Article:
Video games might do more than get you off your fanny.
What’s the News: Getting in shape with Wii Bowling was just the beginning: scientists are now studying whether videogames that use breath as a controller can encourage healthy habits in children with cystic fibrosis. What’s the Context:
Cystic fibrosis is an inherited, debilitating disease that causes thick, ropy mucus to build up in the airways and throughout the body, leading to serious complications. One of the primary therapies is daily rounds of “huffing,” forceful exhalations to dislodge mucus. Getting children to follow their prescribed therapy, though, is difficult—they’re more likely to want to want to do something else (like play video games).
Biofeedback games, which take an input like increased pulse and translate it into action on the screen, have been around for a while—Freer Logic has a game intended to help kids with ADHD learn to focus, while other games teach players to control their breath and pulse, like meditation-influenced Journey to Wild Divine and games based on HeartMath’s emWave system.
Linking video games to breath, then, might go a long way towards making huffing less of a drag. In the games used in the study, which were built by students at Champlain College in Vermont, a device for measuring lung capacity called a spirometer is used as a controller. In one game, players rambling though a wooded world encounter slime-coated animals that can be cleaned off with a few puffs on the spirometer; in another, a racecar powered by breath zips around a track.
How the Heck:
The team gave children computers and spirometers, and, as a control, had them leave the equipment around but not play the games for 2–4 weeks. They then played the games over a similar length of time. The scientists recorded how many times kids huffed over both periods and also measured their lung capacity after each period.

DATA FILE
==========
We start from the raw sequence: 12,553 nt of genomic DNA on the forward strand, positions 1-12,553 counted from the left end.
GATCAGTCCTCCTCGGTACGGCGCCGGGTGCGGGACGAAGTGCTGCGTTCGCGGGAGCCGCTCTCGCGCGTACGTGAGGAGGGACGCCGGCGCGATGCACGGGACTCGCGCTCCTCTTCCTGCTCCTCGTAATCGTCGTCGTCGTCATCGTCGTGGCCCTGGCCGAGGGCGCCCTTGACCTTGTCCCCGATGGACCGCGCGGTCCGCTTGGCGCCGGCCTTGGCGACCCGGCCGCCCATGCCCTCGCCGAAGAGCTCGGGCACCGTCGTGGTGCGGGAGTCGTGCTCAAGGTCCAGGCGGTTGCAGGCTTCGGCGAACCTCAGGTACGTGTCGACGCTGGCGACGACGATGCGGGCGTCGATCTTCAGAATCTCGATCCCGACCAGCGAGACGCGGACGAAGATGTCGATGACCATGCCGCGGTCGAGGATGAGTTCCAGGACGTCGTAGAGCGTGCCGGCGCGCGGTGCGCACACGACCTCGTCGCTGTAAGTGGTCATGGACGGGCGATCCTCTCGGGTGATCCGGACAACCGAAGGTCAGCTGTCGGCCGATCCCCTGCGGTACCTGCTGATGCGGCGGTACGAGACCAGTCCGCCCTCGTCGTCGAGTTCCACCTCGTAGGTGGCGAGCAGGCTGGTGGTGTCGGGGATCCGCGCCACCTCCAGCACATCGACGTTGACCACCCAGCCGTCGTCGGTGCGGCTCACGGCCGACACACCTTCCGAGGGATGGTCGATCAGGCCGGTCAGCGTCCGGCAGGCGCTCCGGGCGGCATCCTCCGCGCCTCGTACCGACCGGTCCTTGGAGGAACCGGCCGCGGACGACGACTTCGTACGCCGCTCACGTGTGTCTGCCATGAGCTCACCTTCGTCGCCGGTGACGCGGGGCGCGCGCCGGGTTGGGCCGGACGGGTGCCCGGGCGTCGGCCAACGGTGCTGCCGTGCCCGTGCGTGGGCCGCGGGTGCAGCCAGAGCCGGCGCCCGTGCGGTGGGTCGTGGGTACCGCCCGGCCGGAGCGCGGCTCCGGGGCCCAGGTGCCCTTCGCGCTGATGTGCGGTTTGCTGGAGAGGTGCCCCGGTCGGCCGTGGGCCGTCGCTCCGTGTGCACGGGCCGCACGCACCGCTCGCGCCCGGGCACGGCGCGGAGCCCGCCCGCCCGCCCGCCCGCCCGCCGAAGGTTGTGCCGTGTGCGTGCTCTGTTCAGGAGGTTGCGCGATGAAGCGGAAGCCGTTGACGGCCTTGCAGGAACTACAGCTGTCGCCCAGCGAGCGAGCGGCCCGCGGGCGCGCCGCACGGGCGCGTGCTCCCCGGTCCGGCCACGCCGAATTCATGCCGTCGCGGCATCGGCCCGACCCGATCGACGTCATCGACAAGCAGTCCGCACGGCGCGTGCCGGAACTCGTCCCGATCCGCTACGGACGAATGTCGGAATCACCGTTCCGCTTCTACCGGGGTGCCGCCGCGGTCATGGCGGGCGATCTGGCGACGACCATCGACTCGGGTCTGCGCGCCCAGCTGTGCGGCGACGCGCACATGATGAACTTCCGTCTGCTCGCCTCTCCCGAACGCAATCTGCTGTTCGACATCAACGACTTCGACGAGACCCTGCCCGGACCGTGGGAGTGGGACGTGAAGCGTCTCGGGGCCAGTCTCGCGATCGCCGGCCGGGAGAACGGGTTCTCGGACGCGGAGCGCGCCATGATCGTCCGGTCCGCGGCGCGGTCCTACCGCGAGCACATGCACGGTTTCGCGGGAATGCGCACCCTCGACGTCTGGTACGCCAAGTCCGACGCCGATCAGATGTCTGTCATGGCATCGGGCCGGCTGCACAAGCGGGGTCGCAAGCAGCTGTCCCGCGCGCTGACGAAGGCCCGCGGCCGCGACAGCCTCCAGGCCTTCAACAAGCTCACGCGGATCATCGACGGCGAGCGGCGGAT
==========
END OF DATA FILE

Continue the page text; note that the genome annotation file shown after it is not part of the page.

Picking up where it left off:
During the experiment, kids had much better huffing track records than they had had before getting involved in the study. But interestingly, just having the equipment around was enough to make them stay on task. They huffed about the same amount during the control period as they did during the game-playing period. So while it’s definitely positive that kids were sticking to their therapy as a result of the experiment, it’s not clear that the video games caused it. Just knowing that someone other than their normal doctor was keeping track of their adherence might have played a larger role.
Another interesting tidbit is that even though game playing didn’t make the kids huff more, they were able to take deeper breaths after having played the games for several weeks. It’s not clear why this would be—perhaps practicing deep breathing with a direct goal in mind, like cleaning off an animal or driving a car, is more effective than doing it without.
Not So Fast: The study was very small: just 13 kids participated. It’s hard to draw any kind of conclusion from so few subjects, and the lack of difference between the control period and the game-playing period suggest that there may be complicating factors that should be controlled for. The Future Holds: Hopefully more, larger studies. While it's always possible that video games really don't have anything to offer cystic fibrosis suffers, if they could be designed and deployed in such a way that they do make a difference in getting kids to adhere to therapy, they'd be most welcome. (via ScienceDaily
) Image credit: TheMuuj/Flickr